- European Robotics Forum 2011 Workshop on the Orocos Toolchain
- European Robotics Forum 2012: workshops
- Geometric relations semantics
- KDL wiki
- Kuka LBR user group
- Links of Orocos components
- OCL wiki
- RTT wiki
- Documentation suggestions
- Examples and Tutorials
- Frequently asked questions (FAQ)
- RTT Dictionary
- RTT on MS Windows
- The 1st RTT Developers Workshop
- The Road to RTT 2.0
- Goals for RTT 2.0
- Contribute! Which weakness have you detected in RTT?
- Contribute! Suggest a new feature to be included in RTT 2.0.
- Create Reference Application Architectures
- Detailed Roadmap
- Full distribution support
- RTT 2.0.0-beta1
- RTT 2.0.0-beta2
- RTT and OCL Cleanup
- Real time logging
- Redesign of the data flow interface
- Simplified, more robust default activities
- Streamlined Execution Flow API
- Upgrading from RTT 1.x to 2.0
- Using Eclipse and Orocos
- Using Git and Orocos
- Wiki for site admins
- iTaSC wiki
RTT 2.0 Data Flow Ports
RTT 2.0 has a more powerful, simple and flexible system to exchange data between components.
Every instance of ReadDataPort and ReadBufferPort must be renamed to 'InputPort' and every instance of WriteDataPort and WriteBufferPort must be renamed to OutputPort. 'DataPort' and 'BufferPort' must be renamed according to their function.
The rtt2-converter tool will do this renaming for you, or at least, make its best guess.
InputPort and OutputPort have a read() and a write() function respectively:
using namespace RTT; double data; InputPort<double> in("name"); FlowStatus fs = in.read( data ); // was: Get( data ) or Pull( data ) in 1.x OutputPort<double> out("name"); out.write( data ); // was: Set( data ) or Push( data ) in 1.x
As you can see, Get() and Pull() are mapped to read(), Set() and Push() to write(). read() returns a FlowStatus object, which can be NoData, OldData, NewData. write() does not return a value (send and forget).
Writing to a not connected port is not an error. Reading from a not connected (or never written to) port returns NoData.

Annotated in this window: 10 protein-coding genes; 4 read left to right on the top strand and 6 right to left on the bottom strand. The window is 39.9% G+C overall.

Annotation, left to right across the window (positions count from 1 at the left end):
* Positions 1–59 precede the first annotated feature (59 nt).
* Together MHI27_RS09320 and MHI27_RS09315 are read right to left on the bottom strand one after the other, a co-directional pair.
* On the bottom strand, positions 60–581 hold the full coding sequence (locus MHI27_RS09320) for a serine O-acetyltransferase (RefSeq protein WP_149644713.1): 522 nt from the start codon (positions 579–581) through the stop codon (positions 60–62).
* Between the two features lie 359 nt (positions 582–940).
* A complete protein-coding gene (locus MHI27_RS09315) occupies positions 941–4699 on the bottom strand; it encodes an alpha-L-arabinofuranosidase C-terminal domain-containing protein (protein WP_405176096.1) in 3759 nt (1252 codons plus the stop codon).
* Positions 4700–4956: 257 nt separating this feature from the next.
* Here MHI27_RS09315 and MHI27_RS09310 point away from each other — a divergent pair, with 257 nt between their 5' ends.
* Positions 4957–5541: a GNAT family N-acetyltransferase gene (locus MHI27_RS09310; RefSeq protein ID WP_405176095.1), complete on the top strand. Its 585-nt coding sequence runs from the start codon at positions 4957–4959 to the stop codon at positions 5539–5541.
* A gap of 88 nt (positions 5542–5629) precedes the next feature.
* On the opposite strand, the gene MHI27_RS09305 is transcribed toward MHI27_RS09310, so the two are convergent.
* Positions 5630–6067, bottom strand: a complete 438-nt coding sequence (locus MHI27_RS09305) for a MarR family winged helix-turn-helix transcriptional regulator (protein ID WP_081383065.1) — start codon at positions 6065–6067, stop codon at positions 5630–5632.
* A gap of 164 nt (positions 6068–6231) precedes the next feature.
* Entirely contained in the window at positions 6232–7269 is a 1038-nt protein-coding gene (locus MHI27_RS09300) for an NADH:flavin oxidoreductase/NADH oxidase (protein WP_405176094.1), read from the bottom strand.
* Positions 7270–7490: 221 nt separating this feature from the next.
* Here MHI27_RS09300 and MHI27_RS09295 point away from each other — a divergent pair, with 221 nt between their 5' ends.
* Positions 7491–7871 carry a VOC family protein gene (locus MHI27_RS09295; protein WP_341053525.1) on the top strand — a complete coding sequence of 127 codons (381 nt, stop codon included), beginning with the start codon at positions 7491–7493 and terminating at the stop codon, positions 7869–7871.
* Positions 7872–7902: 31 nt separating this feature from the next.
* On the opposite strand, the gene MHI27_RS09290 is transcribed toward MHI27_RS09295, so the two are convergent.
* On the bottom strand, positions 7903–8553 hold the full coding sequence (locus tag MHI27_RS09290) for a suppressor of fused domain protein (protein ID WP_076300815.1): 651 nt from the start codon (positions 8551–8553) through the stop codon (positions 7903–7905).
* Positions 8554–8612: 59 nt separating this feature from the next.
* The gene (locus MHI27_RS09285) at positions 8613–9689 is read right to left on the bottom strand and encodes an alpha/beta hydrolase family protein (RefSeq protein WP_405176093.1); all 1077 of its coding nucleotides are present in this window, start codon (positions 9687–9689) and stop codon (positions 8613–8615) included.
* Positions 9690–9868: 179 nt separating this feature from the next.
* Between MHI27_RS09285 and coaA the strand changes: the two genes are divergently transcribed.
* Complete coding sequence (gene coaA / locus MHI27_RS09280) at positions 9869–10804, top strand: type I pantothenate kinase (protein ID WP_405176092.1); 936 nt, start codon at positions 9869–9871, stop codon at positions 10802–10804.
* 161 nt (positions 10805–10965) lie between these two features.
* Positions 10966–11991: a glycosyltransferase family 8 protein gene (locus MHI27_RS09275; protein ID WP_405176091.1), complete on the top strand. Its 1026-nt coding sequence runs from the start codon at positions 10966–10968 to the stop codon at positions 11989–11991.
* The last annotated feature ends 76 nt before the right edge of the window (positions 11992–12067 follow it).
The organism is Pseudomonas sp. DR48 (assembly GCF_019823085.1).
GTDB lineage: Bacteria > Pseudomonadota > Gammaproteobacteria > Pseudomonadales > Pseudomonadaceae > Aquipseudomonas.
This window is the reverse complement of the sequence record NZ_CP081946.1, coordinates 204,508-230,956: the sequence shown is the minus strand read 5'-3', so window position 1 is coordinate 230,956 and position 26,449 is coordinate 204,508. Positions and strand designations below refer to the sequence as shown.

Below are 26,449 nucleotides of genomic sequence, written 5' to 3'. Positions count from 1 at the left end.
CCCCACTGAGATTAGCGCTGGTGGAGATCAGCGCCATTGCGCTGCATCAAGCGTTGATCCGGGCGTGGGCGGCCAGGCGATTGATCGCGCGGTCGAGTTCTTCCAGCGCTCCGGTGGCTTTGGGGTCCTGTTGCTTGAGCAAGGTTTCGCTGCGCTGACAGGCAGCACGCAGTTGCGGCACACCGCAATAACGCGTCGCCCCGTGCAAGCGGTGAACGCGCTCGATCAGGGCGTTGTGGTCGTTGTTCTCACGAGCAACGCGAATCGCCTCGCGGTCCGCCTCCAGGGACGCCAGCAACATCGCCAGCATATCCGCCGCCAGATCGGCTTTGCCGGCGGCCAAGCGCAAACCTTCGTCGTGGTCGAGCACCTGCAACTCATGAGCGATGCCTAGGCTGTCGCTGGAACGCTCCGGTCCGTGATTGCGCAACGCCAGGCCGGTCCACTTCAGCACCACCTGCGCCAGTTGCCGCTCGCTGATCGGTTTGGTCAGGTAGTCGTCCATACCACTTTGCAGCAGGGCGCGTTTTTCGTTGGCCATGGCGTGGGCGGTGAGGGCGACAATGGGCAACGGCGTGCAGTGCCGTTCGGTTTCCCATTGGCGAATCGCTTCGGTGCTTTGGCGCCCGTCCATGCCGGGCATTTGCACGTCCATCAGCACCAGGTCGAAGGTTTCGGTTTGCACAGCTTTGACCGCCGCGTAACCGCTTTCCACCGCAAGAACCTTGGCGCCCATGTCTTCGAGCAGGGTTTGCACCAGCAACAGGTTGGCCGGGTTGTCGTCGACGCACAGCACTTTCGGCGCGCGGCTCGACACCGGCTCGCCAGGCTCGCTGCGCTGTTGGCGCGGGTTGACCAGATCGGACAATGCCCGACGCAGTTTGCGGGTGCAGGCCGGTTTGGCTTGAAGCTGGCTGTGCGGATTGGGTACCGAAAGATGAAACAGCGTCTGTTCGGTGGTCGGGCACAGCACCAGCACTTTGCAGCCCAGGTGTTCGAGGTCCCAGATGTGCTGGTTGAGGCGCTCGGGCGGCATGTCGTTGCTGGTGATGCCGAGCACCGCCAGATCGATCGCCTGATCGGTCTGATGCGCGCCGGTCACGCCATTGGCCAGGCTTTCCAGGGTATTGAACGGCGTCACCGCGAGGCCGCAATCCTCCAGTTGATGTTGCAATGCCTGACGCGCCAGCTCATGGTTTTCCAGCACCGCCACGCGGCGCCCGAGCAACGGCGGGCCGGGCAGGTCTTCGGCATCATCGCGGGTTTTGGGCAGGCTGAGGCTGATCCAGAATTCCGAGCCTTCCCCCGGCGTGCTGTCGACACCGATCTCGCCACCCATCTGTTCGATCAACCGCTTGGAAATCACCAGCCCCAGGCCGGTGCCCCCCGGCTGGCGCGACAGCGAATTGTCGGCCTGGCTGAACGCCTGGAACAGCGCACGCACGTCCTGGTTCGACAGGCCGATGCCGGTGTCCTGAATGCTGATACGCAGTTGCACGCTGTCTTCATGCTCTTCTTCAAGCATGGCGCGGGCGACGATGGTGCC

Your component can no longer see if a connection is buffered or not. It doesn't need to know. It can always inspect the return value of read() to see if a new data sample arrived or not. In case multiple data samples are ready to read in a buffer, read() will fetch each sample in order and each time return NewData, until the buffer is empty, in which case it returns the last data sample read with 'OldData'.
If data exchange is buffered or not is now fixed by 'Connection Policies', or 'RTT::ConnPolicy' objects. This allows you to be very flexible on how components are connected, since you only need to specify the policy at deployment time. It is possible to define a default policy for each input port, but it is not recommended to count on a certain default when building serious applications. See the 'RTT::ConnPolicy' API documentation for which policies are available and what the defaults are.
The DeploymentComponent has been extended such that it can create new-style connections. You only need to add sections to your XML files, you don't need to change existing ones. The sections to add have the form:
<!-- You can set per data flow connection policies --> <struct name="SensorValuesConnection" type="ConnPolicy"> <!-- Type is 'shared data' or buffered: DATA: 0 , BUFFER: 1 --> <simple name="type" type="short"><value>1</value></simple> <!-- buffer size is 12 --> <simple name="size" type="short"><value>12</value></simple> </struct> <!-- You can repeat this struct for each connection below ... -->
Where 'SensorValuesConnection' is a connection between data flow ports, like in the traditional 1.x way.
Consult the deployment component manual for all allowed ConnPolicy XML options.
Real-time with Complex dataThe data flow implementation tries to pass on your data as real-time as possible. This requires that your operator=() of your data type is hard real-time. In case your operator=() is only real-time if enough storage is allocated on beforehand, you can inform your output port of the amount of storage to pre-allocate. You can do this by using:
std::vector<double> joints(10, 0.0); OutputPort<std::vector<double> > out("out"); out.setDataSample( joints ); // initialises all current and future connections to hold a vector of size 10. // modify joint values... add connections etc. out.write( joints ); // always hard real-time if joints.size() <= 10
As the example shows, a single call to setDataSample() is enough. This is not the same as write() ! A write() will deliver data to each connected InputPort, a setDataSample() will only initialize the connections, but no actual writing is done. Be warned that setDataSample() may clear all data already in a connection, so it is better to call it before any data is written to the OutputPort.
In case your data type is always hard real-time copyable, there is no need to call setDataSample. For example:
KDL::Frame f = ... ; // KDL::Frame never (de-)allocates memory during copy or construction. OutputPort< KDL::Frame > out("out"); out.write( f ); // always hard real-time